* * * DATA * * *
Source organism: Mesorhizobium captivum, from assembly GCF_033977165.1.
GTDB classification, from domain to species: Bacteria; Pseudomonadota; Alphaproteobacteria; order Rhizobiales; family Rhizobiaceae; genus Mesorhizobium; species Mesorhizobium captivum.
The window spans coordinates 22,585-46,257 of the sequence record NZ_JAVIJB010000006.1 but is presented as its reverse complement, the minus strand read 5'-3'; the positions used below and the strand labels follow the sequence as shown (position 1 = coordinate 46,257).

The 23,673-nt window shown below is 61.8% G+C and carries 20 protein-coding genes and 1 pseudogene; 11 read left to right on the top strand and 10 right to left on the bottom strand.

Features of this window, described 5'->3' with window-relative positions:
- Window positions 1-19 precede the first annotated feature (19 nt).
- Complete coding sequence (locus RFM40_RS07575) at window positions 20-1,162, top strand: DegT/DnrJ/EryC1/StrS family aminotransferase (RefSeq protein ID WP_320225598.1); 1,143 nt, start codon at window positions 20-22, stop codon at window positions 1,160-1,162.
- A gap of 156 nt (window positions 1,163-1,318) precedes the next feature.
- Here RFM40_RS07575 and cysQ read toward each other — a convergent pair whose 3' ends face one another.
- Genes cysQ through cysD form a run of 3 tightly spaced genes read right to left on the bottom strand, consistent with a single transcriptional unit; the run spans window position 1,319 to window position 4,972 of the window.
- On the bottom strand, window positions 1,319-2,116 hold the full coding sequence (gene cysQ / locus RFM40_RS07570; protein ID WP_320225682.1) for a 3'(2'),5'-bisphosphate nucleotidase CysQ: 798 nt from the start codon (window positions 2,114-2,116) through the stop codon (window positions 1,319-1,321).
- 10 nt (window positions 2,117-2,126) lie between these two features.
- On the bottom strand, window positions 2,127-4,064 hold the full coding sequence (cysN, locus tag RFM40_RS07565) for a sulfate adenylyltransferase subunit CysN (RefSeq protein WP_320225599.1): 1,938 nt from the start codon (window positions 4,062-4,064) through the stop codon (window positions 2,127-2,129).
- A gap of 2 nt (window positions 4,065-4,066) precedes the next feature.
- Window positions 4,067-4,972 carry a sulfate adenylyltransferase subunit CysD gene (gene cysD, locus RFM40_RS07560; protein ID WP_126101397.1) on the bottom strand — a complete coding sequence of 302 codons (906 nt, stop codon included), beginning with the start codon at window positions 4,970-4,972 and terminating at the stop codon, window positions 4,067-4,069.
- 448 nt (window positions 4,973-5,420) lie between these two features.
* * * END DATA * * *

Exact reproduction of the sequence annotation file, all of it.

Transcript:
Source organism: Mesorhizobium captivum, from assembly GCF_033977165.1.
GTDB classification, from domain to species: Bacteria; Pseudomonadota; Alphaproteobacteria; order Rhizobiales; family Rhizobiaceae; genus Mesorhizobium; species Mesorhizobium captivum.
The window spans coordinates 22,585-46,257 of the sequence record NZ_JAVIJB010000006.1 but is presented as its reverse complement, the minus strand read 5'-3'; the positions used below and the strand labels follow the sequence as shown (position 1 = coordinate 46,257).

The 23,673-nt window shown below is 61.8% G+C and carries 20 protein-coding genes and 1 pseudogene; 11 read left to right on the top strand and 10 right to left on the bottom strand.

Features of this window, described 5'->3' with window-relative positions:
- Window positions 1-19 precede the first annotated feature (19 nt).
- Complete coding sequence (locus RFM40_RS07575) at window positions 20-1,162, top strand: DegT/DnrJ/EryC1/StrS family aminotransferase (RefSeq protein ID WP_320225598.1); 1,143 nt, start codon at window positions 20-22, stop codon at window positions 1,160-1,162.
- A gap of 156 nt (window positions 1,163-1,318) precedes the next feature.
- Here RFM40_RS07575 and cysQ read toward each other — a convergent pair whose 3' ends face one another.
- Genes cysQ through cysD form a run of 3 tightly spaced genes read right to left on the bottom strand, consistent with a single transcriptional unit; the run spans window position 1,319 to window position 4,972 of the window.
- On the bottom strand, window positions 1,319-2,116 hold the full coding sequence (gene cysQ / locus RFM40_RS07570; protein ID WP_320225682.1) for a 3'(2'),5'-bisphosphate nucleotidase CysQ: 798 nt from the start codon (window positions 2,114-2,116) through the stop codon (window positions 1,319-1,321).
- 10 nt (window positions 2,117-2,126) lie between these two features.
- On the bottom strand, window positions 2,127-4,064 hold the full coding sequence (cysN, locus tag RFM40_RS07565) for a sulfate adenylyltransferase subunit CysN (RefSeq protein WP_320225599.1): 1,938 nt from the start codon (window positions 4,062-4,064) through the stop codon (window positions 2,127-2,129).
- A gap of 2 nt (window positions 4,065-4,066) precedes the next feature.
- Window positions 4,067-4,972 carry a sulfate adenylyltransferase subunit CysD gene (gene cysD, locus RFM40_RS07560; protein ID WP_126101397.1) on the bottom strand — a complete coding sequence of 302 codons (906 nt, stop codon included), beginning with the start codon at window positions 4,970-4,972 and terminating at the stop codon, window positions 4,067-4,069.
- 448 nt (window positions 4,973-5,420) lie between these two features.